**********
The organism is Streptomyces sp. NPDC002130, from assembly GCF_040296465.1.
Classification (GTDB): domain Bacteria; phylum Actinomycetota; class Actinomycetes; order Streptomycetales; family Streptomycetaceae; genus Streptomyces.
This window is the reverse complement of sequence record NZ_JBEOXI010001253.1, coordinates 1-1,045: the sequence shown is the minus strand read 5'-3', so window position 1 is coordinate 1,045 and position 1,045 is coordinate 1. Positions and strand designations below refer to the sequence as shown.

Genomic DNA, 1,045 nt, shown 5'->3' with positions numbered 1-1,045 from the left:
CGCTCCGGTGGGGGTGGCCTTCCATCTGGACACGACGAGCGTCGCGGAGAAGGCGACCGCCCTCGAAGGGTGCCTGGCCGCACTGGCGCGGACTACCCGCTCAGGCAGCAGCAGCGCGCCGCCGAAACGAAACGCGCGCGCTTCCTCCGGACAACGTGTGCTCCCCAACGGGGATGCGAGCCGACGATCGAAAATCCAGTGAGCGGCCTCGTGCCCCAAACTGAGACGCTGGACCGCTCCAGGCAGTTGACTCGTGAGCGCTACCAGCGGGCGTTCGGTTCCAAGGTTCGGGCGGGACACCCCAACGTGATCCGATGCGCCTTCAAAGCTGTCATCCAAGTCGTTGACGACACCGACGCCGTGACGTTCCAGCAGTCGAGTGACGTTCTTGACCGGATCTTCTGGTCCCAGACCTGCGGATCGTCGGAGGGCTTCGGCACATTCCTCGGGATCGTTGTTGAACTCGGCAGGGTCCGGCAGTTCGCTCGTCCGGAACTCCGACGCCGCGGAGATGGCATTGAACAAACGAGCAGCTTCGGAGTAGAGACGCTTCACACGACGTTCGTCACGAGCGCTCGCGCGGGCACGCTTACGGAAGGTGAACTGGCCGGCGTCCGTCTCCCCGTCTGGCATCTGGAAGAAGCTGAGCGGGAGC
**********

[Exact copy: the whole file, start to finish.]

The organism is Streptomyces sp. NPDC002130, from assembly GCF_040296465.1.
Classification (GTDB): domain Bacteria; phylum Actinomycetota; class Actinomycetes; order Streptomycetales; family Streptomycetaceae; genus Streptomyces.
This window is the reverse complement of sequence record NZ_JBEOXI010001253.1, coordinates 1-1,045: the sequence shown is the minus strand read 5'-3', so window position 1 is coordinate 1,045 and position 1,045 is coordinate 1. Positions and strand designations below refer to the sequence as shown.

Genomic DNA, 1,045 nt, shown 5'->3' with positions numbered 1-1,045 from the left:
CGCTCCGGTGGGGGTGGCCTTCCATCTGGACACGACGAGCGTCGCGGAGAAGGCGACCGCCCTCGAAGGGTGCCTGGCCGCACTGGCGCGGACTACCCGCTCAGGCAGCAGCAGCGCGCCGCCGAAACGAAACGCGCGCGCTTCCTCCGGACAACGTGTGCTCCCCAACGGGGATGCGAGCCGACGATCGAAAATCCAGTGAGCGGCCTCGTGCCCCAAACTGAGACGCTGGACCGCTCCAGGCAGTTGACTCGTGAGCGCTACCAGCGGGCGTTCGGTTCCAAGGTTCGGGCGGGACACCCCAACGTGATCCGATGCGCCTTCAAAGCTGTCATCCAAGTCGTTGACGACACCGACGCCGTGACGTTCCAGCAGTCGAGTGACGTTCTTGACCGGATCTTCTGGTCCCAGACCTGCGGATCGTCGGAGGGCTTCGGCACATTCCTCGGGATCGTTGTTGAACTCGGCAGGGTCCGGCAGTTCGCTCGTCCGGAACTCCGACGCCGCGGAGATGGCATTGAACAAACGAGCAGCTTCGGAGTAGAGACGCTTCACACGACGTTCGTCACGAGCGCTCGCGCGGGCACGCTTACGGAAGGTGAACTGGCCGGCGTCCGTCTCCCCGTCTGGCATCTGGAAGAAGCTGAGCGGGAGC